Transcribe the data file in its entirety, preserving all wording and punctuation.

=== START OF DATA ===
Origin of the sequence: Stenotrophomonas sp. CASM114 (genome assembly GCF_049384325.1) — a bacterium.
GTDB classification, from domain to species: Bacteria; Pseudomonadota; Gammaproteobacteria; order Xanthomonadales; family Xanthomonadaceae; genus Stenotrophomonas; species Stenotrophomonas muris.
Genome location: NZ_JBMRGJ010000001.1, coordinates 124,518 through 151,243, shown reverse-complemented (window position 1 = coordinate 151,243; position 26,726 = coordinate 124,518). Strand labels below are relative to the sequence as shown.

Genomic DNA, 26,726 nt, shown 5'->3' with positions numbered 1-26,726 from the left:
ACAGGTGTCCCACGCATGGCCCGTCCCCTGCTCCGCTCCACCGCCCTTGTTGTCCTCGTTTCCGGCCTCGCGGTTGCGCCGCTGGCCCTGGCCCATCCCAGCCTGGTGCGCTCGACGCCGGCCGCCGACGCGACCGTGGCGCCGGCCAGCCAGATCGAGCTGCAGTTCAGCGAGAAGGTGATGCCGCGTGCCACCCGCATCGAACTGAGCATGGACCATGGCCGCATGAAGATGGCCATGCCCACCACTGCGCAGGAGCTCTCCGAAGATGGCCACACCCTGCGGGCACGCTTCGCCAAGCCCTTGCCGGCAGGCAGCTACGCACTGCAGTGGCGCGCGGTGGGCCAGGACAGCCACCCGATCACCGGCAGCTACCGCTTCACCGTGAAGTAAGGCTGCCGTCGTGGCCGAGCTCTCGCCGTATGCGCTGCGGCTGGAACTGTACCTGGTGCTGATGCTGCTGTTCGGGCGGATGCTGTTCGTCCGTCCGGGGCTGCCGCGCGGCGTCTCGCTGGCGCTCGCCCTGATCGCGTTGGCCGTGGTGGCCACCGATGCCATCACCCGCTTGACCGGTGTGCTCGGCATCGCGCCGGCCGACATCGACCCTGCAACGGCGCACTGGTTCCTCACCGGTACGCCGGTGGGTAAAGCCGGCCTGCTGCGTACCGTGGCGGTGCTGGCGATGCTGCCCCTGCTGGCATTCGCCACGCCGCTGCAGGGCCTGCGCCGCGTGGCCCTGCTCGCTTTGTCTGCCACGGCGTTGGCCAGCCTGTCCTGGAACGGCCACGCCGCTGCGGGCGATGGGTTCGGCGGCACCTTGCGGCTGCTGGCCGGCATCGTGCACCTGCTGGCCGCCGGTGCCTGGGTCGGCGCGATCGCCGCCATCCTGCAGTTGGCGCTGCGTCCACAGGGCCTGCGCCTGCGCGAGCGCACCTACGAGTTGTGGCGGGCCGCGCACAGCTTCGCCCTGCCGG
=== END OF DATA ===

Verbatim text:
Origin of the sequence: Stenotrophomonas sp. CASM114 (genome assembly GCF_049384325.1) — a bacterium.
GTDB classification, from domain to species: Bacteria; Pseudomonadota; Gammaproteobacteria; order Xanthomonadales; family Xanthomonadaceae; genus Stenotrophomonas; species Stenotrophomonas muris.
Genome location: NZ_JBMRGJ010000001.1, coordinates 124,518 through 151,243, shown reverse-complemented (window position 1 = coordinate 151,243; position 26,726 = coordinate 124,518). Strand labels below are relative to the sequence as shown.

Genomic DNA, 26,726 nt, shown 5'->3' with positions numbered 1-26,726 from the left:
ACAGGTGTCCCACGCATGGCCCGTCCCCTGCTCCGCTCCACCGCCCTTGTTGTCCTCGTTTCCGGCCTCGCGGTTGCGCCGCTGGCCCTGGCCCATCCCAGCCTGGTGCGCTCGACGCCGGCCGCCGACGCGACCGTGGCGCCGGCCAGCCAGATCGAGCTGCAGTTCAGCGAGAAGGTGATGCCGCGTGCCACCCGCATCGAACTGAGCATGGACCATGGCCGCATGAAGATGGCCATGCCCACCACTGCGCAGGAGCTCTCCGAAGATGGCCACACCCTGCGGGCACGCTTCGCCAAGCCCTTGCCGGCAGGCAGCTACGCACTGCAGTGGCGCGCGGTGGGCCAGGACAGCCACCCGATCACCGGCAGCTACCGCTTCACCGTGAAGTAAGGCTGCCGTCGTGGCCGAGCTCTCGCCGTATGCGCTGCGGCTGGAACTGTACCTGGTGCTGATGCTGCTGTTCGGGCGGATGCTGTTCGTCCGTCCGGGGCTGCCGCGCGGCGTCTCGCTGGCGCTCGCCCTGATCGCGTTGGCCGTGGTGGCCACCGATGCCATCACCCGCTTGACCGGTGTGCTCGGCATCGCGCCGGCCGACATCGACCCTGCAACGGCGCACTGGTTCCTCACCGGTACGCCGGTGGGTAAAGCCGGCCTGCTGCGTACCGTGGCGGTGCTGGCGATGCTGCCCCTGCTGGCATTCGCCACGCCGCTGCAGGGCCTGCGCCGCGTGGCCCTGCTCGCTTTGTCTGCCACGGCGTTGGCCAGCCTGTCCTGGAACGGCCACGCCGCTGCGGGCGATGGGTTCGGCGGCACCTTGCGGCTGCTGGCCGGCATCGTGCACCTGCTGGCCGCCGGTGCCTGGGTCGGCGCGATCGCCGCCATCCTGCAGTTGGCGCTGCGTCCACAGGGCCTGCGCCTGCGCGAGCGCACCTACGAGTTGTGGCGGGCCGCGCACAGCTTCGCCCTGCCGG